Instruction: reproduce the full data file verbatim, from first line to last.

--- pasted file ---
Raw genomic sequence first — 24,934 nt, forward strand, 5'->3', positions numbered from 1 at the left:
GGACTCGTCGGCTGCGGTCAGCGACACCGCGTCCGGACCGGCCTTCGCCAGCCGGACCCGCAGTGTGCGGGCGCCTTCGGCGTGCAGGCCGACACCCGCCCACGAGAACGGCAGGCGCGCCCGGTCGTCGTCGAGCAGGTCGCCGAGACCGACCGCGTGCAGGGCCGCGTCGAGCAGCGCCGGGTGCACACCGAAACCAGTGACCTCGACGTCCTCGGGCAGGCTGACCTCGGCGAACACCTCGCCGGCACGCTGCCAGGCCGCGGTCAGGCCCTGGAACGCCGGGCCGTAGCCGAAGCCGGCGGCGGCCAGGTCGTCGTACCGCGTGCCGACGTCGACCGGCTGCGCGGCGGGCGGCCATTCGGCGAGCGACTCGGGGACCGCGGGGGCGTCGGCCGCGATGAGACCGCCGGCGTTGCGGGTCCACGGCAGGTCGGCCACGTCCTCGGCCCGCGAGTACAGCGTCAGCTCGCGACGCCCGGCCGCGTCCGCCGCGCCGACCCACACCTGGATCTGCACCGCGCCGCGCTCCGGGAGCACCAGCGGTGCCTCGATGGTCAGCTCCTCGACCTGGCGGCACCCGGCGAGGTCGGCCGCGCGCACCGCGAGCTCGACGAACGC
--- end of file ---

Raw genomic sequence first — 24,934 nt, forward strand, 5'->3', positions numbered from 1 at the left:
GGACTCGTCGGCTGCGGTCAGCGACACCGCGTCCGGACCGGCCTTCGCCAGCCGGACCCGCAGTGTGCGGGCGCCTTCGGCGTGCAGGCCGACACCCGCCCACGAGAACGGCAGGCGCGCCCGGTCGTCGTCGAGCAGGTCGCCGAGACCGACCGCGTGCAGGGCCGCGTCGAGCAGCGCCGGGTGCACACCGAAACCAGTGACCTCGACGTCCTCGGGCAGGCTGACCTCGGCGAACACCTCGCCGGCACGCTGCCAGGCCGCGGTCAGGCCCTGGAACGCCGGGCCGTAGCCGAAGCCGGCGGCGGCCAGGTCGTCGTACCGCGTGCCGACGTCGACCGGCTGCGCGGCGGGCGGCCATTCGGCGAGCGACTCGGGGACCGCGGGGGCGTCGGCCGCGATGAGACCGCCGGCGTTGCGGGTCCACGGCAGGTCGGCCACGTCCTCGGCCCGCGAGTACAGCGTCAGCTCGCGACGCCCGGCCGCGTCCGCCGCGCCGACCCACACCTGGATCTGCACCGCGCCGCGCTCCGGGAGCACCAGCGGTGCCTCGATGGTCAGCTCCTCGACCTGGCGGCACCCGGCGAGGTCGGCCGCGCGCACCGCGAGCTCGACGAACGC